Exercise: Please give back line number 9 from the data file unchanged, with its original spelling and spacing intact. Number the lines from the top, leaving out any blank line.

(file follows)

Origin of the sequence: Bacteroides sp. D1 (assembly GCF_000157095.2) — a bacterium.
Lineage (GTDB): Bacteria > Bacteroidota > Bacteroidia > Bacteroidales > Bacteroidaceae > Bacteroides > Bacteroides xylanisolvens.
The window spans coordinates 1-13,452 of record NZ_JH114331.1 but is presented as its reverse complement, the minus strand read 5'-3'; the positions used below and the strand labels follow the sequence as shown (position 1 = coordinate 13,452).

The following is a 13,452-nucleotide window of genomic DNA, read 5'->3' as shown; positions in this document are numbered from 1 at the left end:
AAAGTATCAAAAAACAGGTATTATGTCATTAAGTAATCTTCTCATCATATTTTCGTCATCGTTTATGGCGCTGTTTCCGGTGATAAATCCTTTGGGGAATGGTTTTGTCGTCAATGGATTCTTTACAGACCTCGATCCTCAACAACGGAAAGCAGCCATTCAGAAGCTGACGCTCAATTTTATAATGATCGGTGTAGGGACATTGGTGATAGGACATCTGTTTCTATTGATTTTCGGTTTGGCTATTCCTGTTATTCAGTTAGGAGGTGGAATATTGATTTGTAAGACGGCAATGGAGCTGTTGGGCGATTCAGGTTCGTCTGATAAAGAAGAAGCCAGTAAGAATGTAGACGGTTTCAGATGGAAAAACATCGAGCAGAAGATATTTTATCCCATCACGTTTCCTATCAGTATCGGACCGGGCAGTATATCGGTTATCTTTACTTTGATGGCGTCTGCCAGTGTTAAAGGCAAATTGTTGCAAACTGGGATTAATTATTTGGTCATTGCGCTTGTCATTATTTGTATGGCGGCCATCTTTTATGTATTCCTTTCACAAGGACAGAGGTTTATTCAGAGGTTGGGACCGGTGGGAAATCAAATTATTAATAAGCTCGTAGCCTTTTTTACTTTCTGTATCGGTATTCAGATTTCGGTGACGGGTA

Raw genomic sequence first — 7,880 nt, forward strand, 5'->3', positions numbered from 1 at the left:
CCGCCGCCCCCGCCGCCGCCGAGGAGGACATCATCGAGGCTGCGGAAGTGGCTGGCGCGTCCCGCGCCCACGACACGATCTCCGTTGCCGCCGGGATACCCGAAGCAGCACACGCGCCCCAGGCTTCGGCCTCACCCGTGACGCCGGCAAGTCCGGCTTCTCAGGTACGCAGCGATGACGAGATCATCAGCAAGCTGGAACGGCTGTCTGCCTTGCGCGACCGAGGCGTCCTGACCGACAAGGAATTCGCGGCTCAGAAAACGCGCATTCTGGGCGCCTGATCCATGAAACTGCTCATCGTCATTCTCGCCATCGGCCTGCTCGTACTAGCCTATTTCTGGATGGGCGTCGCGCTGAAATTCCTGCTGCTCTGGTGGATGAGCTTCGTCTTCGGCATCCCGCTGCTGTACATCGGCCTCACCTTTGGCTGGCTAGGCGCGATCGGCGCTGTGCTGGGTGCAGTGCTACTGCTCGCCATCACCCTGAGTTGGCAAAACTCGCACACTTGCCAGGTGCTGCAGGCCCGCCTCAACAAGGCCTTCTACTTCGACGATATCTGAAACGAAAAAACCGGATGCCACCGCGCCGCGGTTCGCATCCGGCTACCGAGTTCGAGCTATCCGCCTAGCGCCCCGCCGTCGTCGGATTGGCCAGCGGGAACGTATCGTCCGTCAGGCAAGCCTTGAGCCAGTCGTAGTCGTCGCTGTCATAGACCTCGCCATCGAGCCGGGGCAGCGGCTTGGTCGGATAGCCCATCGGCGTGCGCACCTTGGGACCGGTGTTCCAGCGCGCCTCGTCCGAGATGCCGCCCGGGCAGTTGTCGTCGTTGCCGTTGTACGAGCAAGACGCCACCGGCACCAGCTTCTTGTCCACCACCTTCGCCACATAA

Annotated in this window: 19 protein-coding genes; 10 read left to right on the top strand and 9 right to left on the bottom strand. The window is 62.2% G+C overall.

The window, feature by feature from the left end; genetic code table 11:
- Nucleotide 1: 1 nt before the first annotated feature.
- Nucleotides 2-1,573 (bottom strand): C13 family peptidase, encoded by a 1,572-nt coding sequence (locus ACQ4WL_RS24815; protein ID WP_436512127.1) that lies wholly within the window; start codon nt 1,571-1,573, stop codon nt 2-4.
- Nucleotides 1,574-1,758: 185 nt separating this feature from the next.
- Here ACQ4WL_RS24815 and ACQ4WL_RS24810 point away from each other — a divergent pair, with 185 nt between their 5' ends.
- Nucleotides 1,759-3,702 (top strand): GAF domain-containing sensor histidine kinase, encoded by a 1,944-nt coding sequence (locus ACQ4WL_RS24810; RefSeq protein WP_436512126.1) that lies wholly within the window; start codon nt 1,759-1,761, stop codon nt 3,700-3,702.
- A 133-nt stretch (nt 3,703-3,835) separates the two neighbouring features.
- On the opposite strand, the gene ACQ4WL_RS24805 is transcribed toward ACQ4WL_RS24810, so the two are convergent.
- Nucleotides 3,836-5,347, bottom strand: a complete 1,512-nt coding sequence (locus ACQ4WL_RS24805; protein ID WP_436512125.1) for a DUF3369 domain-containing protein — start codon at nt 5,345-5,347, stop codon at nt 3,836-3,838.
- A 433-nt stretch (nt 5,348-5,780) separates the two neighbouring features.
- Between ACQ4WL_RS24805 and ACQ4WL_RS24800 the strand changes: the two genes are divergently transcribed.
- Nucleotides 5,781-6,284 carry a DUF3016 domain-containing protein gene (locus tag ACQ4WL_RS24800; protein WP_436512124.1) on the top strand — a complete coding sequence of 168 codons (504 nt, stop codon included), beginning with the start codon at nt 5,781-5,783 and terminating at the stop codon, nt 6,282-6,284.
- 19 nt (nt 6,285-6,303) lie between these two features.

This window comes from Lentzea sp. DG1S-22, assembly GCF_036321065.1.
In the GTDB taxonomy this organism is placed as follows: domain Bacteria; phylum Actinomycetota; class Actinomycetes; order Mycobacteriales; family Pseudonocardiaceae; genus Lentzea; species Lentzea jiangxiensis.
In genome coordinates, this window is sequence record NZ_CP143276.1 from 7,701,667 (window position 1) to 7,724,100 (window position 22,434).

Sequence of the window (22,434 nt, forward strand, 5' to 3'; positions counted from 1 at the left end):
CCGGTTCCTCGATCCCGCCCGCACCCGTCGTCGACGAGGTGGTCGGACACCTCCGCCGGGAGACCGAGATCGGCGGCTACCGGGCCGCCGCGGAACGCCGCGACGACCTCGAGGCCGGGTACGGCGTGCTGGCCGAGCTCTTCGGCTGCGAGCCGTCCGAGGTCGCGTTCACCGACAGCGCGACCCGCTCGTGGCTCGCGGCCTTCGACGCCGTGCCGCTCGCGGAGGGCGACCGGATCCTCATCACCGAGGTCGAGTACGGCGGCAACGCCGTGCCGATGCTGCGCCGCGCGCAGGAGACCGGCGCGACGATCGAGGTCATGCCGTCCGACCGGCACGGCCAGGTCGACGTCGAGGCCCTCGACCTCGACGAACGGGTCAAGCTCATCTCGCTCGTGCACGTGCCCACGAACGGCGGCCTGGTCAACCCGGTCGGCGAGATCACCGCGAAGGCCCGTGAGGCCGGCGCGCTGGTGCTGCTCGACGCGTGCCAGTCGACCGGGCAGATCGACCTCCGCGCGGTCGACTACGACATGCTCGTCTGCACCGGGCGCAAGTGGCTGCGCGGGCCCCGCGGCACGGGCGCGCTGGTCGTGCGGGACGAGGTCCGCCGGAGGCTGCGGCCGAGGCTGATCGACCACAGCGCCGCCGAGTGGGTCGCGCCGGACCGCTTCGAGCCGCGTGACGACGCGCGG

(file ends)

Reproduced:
The window, feature by feature from the left end; genetic code table 11: